Written by Olaf Groth, PhD – Global Professor of Innovation, Strategy, Management, & Economics, Hult International Business School.

 New business models

 In today’s globalized world, new, innovative business models are emerging that are redefining roles and activating new players. The new structure they are creating gets disrupted and reshuffled. Value chains and industry structures[1] between participants are being broken down and re-arranged. Multi-dimensional value webs are emerging, in which actors may have multiple roles that defy simple classifications, such as supplier, customer, or competitor. Today, customers can also become suppliers; competitors can become collaborators; etc.

In addition, entirely new actors are increasingly becoming part of our business ecosystems, which include social ventures, foundations, public-private partnerships, and sovereign wealth funds, to name just a few. As a result, more actors in a business ecosystem are able to create and extract value, and assets are optimized, because more people interact and contribute.

Examples of this process include the early case of M-PESA mobile payments in Africa, the more recent cases of Zipcar and Buzzcar car sharing platforms, the Uber taxi service, and a development which will play out in the future—additive manufacturing.

To explain this phenomenon, we can draw on three different schools of thought[2], which come together to produce a new model: ‘3D renaissance entrepreneurship’. This model makes industry ecosystems more participatory and decentralized, featuring very different types of actors. The most innovative form of this process is the emergence of various community sharing models.

Why we are seeing these changes

What is driving the development of this new model of 3D renaissance entrepreneurship? The convergence of the following trends in the global socio-technical and socio-economic environment of our business ecosystem:

  • Empowerment of individuals globally through technology, such as mobile, broadband, etc.
  • Democratization of innovation knowledge and capital through the adoption of open innovation that leverages individual consumer and expert inputs and ideas; jugaad innovation (meaning frugal, improvised innovation) that creates superior solutions using fewer resources; and reverse innovation that takes novel concepts from the developing world and applies them to industrialized economies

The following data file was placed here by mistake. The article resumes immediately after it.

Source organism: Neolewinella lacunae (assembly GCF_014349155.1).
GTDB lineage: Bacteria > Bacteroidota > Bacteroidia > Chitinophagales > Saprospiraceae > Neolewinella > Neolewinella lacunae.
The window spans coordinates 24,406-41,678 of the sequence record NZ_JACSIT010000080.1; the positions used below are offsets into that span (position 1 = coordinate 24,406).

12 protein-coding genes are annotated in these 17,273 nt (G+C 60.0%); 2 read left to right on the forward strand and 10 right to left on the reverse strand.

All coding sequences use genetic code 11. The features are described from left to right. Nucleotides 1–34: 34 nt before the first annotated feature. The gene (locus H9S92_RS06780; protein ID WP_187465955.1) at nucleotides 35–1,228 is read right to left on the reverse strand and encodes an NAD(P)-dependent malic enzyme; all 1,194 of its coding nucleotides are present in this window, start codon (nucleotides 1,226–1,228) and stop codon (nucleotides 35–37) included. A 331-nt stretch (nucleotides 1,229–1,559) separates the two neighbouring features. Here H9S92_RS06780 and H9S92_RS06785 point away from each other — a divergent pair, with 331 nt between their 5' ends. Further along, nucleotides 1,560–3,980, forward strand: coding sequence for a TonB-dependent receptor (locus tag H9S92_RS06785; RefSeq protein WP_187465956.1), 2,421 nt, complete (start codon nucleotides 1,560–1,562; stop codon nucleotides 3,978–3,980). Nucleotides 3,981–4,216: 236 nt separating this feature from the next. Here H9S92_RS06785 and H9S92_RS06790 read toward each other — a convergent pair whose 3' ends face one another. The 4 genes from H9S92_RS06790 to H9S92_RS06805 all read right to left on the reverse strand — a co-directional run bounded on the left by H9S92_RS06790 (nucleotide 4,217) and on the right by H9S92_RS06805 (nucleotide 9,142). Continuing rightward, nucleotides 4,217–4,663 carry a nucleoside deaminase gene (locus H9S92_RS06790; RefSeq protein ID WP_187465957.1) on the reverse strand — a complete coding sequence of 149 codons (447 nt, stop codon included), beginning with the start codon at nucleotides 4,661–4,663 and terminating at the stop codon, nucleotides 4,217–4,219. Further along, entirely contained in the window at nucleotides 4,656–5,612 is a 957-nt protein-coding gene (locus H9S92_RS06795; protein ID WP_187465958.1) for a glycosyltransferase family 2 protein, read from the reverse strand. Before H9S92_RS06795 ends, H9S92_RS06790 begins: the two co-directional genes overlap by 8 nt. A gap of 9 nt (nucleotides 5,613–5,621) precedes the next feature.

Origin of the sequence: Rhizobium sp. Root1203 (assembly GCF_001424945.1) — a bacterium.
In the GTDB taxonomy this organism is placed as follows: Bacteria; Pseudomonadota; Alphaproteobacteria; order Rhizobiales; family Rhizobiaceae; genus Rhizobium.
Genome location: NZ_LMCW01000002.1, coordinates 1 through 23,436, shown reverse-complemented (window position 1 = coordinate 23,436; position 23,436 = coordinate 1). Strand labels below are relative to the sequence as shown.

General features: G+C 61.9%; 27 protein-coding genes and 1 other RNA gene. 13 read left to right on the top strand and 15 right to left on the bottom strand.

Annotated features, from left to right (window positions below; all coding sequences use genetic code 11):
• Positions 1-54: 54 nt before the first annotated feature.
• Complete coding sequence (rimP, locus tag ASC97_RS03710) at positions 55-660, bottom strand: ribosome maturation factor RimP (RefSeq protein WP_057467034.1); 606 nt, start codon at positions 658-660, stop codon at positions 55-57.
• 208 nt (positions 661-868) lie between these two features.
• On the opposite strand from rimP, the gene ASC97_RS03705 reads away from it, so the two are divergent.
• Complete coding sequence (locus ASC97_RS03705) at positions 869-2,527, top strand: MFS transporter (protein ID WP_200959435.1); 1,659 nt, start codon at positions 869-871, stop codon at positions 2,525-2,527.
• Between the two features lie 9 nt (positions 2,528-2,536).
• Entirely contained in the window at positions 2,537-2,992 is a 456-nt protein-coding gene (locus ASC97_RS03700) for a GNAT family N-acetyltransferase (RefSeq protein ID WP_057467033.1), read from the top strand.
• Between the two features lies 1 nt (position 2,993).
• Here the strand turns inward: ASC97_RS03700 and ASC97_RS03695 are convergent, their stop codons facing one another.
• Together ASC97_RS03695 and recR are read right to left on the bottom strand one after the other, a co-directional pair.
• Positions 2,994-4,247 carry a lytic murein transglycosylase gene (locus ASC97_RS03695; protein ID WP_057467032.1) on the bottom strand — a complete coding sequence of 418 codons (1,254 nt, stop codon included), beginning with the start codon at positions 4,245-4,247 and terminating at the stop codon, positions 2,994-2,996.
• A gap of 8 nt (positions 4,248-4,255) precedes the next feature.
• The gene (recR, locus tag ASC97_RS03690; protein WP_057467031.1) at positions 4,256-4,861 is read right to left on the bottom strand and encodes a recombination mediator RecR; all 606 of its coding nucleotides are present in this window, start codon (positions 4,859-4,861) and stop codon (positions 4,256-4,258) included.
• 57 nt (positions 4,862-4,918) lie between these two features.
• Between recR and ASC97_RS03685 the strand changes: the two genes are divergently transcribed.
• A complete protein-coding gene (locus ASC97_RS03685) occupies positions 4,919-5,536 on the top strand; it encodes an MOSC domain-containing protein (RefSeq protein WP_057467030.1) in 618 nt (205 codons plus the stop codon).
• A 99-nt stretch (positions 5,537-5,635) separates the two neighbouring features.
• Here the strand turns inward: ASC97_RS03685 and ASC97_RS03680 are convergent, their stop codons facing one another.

• Mobility and diffusion of talent that has been trained at the world’s premier innovation centers and then returns to its home country, or moves on to another country
  • Fragmentation of economic and innovation actors with diverse interests, such as not-for-profit organizations and high net-worth individuals (Bill Gates, GeorgeSoros, etc.)
  • Evolution of a global innovation ecosystem because more developing countries are tied into the global economy and have learned from foreign multinationals
  • Scarcity of natural resources, due to increased air pollution, water shortages, environmental decline, and decreasing biodiversity
  • Persistence of low global growth, as a result of economic crises in the U.S., E.U., and Japan, combined with slower growth in the BRICs (Brazil, Russia, India, and China)
  • The increasing cost of technology in other areas of life (healthcare, education, transportation, energy, etc.).

How we can harness the power of business model innovation

In order to harness this new model of entrepreneurship we need to mesh, unlock, engage, and evolve:

  • Mesh trends and forces that create innovation opportunity
  • Unlock three-dimensional value by transforming value chains into value webs
  • Engage actors in the value web to negotiate multipartner alliances
  • Evolve the corporation into a borderless entity.

The competencies you need to deal with these new models